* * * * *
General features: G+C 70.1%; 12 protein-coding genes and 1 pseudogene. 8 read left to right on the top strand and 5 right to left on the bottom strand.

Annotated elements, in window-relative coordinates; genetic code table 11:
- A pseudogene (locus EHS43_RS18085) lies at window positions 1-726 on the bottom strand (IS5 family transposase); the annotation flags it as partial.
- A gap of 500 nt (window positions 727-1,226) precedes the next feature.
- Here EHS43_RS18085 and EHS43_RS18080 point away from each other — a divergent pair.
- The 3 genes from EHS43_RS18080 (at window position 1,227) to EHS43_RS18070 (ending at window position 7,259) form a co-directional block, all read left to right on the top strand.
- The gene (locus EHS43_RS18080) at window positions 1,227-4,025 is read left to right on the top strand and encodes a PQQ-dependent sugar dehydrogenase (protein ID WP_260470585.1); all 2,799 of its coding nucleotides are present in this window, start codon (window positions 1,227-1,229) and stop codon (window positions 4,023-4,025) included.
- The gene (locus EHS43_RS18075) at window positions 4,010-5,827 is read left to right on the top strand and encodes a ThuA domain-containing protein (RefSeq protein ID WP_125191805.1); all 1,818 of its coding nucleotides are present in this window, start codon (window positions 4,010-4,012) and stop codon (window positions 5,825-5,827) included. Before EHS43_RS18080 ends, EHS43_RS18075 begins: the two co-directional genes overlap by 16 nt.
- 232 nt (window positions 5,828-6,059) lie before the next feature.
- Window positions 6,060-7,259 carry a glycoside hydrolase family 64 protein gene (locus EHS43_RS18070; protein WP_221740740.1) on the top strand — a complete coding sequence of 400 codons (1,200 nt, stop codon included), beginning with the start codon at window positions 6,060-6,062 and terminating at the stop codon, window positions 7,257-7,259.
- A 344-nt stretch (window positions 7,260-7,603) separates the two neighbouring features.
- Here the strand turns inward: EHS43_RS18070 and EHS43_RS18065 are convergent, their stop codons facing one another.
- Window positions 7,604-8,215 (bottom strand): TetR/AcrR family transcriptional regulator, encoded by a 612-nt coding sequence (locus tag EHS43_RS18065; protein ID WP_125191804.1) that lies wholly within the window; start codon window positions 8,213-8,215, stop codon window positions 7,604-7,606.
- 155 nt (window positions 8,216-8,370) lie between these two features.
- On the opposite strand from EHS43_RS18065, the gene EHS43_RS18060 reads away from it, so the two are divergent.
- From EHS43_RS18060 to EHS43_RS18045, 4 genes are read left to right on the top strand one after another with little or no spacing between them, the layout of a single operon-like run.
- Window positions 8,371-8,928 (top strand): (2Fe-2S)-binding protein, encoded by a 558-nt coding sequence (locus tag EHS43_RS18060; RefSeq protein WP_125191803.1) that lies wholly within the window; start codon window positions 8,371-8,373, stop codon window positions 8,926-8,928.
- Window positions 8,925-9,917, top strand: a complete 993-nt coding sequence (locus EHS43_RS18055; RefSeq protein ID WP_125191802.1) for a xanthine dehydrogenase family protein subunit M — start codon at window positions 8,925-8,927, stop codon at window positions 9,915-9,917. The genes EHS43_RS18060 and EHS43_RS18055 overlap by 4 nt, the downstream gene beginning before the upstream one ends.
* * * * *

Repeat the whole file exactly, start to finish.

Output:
General features: G+C 70.1%; 12 protein-coding genes and 1 pseudogene. 8 read left to right on the top strand and 5 right to left on the bottom strand.

Annotated elements, in window-relative coordinates; genetic code table 11:
- A pseudogene (locus EHS43_RS18085) lies at window positions 1-726 on the bottom strand (IS5 family transposase); the annotation flags it as partial.
- A gap of 500 nt (window positions 727-1,226) precedes the next feature.
- Here EHS43_RS18085 and EHS43_RS18080 point away from each other — a divergent pair.
- The 3 genes from EHS43_RS18080 (at window position 1,227) to EHS43_RS18070 (ending at window position 7,259) form a co-directional block, all read left to right on the top strand.
- The gene (locus EHS43_RS18080) at window positions 1,227-4,025 is read left to right on the top strand and encodes a PQQ-dependent sugar dehydrogenase (protein ID WP_260470585.1); all 2,799 of its coding nucleotides are present in this window, start codon (window positions 1,227-1,229) and stop codon (window positions 4,023-4,025) included.
- The gene (locus EHS43_RS18075) at window positions 4,010-5,827 is read left to right on the top strand and encodes a ThuA domain-containing protein (RefSeq protein ID WP_125191805.1); all 1,818 of its coding nucleotides are present in this window, start codon (window positions 4,010-4,012) and stop codon (window positions 5,825-5,827) included. Before EHS43_RS18080 ends, EHS43_RS18075 begins: the two co-directional genes overlap by 16 nt.
- 232 nt (window positions 5,828-6,059) lie before the next feature.
- Window positions 6,060-7,259 carry a glycoside hydrolase family 64 protein gene (locus EHS43_RS18070; protein WP_221740740.1) on the top strand — a complete coding sequence of 400 codons (1,200 nt, stop codon included), beginning with the start codon at window positions 6,060-6,062 and terminating at the stop codon, window positions 7,257-7,259.
- A 344-nt stretch (window positions 7,260-7,603) separates the two neighbouring features.
- Here the strand turns inward: EHS43_RS18070 and EHS43_RS18065 are convergent, their stop codons facing one another.
- Window positions 7,604-8,215 (bottom strand): TetR/AcrR family transcriptional regulator, encoded by a 612-nt coding sequence (locus tag EHS43_RS18065; protein ID WP_125191804.1) that lies wholly within the window; start codon window positions 8,213-8,215, stop codon window positions 7,604-7,606.
- 155 nt (window positions 8,216-8,370) lie between these two features.
- On the opposite strand from EHS43_RS18065, the gene EHS43_RS18060 reads away from it, so the two are divergent.
- From EHS43_RS18060 to EHS43_RS18045, 4 genes are read left to right on the top strand one after another with little or no spacing between them, the layout of a single operon-like run.
- Window positions 8,371-8,928 (top strand): (2Fe-2S)-binding protein, encoded by a 558-nt coding sequence (locus tag EHS43_RS18060; RefSeq protein WP_125191803.1) that lies wholly within the window; start codon window positions 8,371-8,373, stop codon window positions 8,926-8,928.
- Window positions 8,925-9,917, top strand: a complete 993-nt coding sequence (locus EHS43_RS18055; RefSeq protein ID WP_125191802.1) for a xanthine dehydrogenase family protein subunit M — start codon at window positions 8,925-8,927, stop codon at window positions 9,915-9,917. The genes EHS43_RS18060 and EHS43_RS18055 overlap by 4 nt, the downstream gene beginning before the upstream one ends.